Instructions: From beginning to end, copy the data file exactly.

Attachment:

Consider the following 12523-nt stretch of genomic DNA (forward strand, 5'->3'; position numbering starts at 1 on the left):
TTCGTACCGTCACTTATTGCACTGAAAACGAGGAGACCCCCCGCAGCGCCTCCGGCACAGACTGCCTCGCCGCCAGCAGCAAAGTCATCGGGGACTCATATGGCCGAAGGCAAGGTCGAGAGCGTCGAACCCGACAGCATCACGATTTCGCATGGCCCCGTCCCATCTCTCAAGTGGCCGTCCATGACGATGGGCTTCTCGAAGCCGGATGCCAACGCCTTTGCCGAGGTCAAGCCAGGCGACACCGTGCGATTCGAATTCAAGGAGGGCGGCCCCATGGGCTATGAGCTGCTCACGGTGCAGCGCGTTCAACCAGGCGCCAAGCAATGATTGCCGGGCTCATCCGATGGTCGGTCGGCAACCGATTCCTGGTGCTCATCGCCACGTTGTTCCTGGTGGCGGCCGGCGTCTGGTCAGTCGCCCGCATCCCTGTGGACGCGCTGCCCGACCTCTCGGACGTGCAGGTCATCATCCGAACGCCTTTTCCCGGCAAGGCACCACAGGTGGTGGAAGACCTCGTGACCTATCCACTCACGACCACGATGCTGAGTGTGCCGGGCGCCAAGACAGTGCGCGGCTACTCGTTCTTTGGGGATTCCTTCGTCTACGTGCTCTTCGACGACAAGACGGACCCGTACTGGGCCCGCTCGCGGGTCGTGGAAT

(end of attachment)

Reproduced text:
Consider the following 12523-nt stretch of genomic DNA (forward strand, 5'->3'; position numbering starts at 1 on the left):
TTCGTACCGTCACTTATTGCACTGAAAACGAGGAGACCCCCCGCAGCGCCTCCGGCACAGACTGCCTCGCCGCCAGCAGCAAAGTCATCGGGGACTCATATGGCCGAAGGCAAGGTCGAGAGCGTCGAACCCGACAGCATCACGATTTCGCATGGCCCCGTCCCATCTCTCAAGTGGCCGTCCATGACGATGGGCTTCTCGAAGCCGGATGCCAACGCCTTTGCCGAGGTCAAGCCAGGCGACACCGTGCGATTCGAATTCAAGGAGGGCGGCCCCATGGGCTATGAGCTGCTCACGGTGCAGCGCGTTCAACCAGGCGCCAAGCAATGATTGCCGGGCTCATCCGATGGTCGGTCGGCAACCGATTCCTGGTGCTCATCGCCACGTTGTTCCTGGTGGCGGCCGGCGTCTGGTCAGTCGCCCGCATCCCTGTGGACGCGCTGCCCGACCTCTCGGACGTGCAGGTCATCATCCGAACGCCTTTTCCCGGCAAGGCACCACAGGTGGTGGAAGACCTCGTGACCTATCCACTCACGACCACGATGCTGAGTGTGCCGGGCGCCAAGACAGTGCGCGGCTACTCGTTCTTTGGGGATTCCTTCGTCTACGTGCTCTTCGACGACAAGACGGACCCGTACTGGGCCCGCTCGCGGGTCGTGGAAT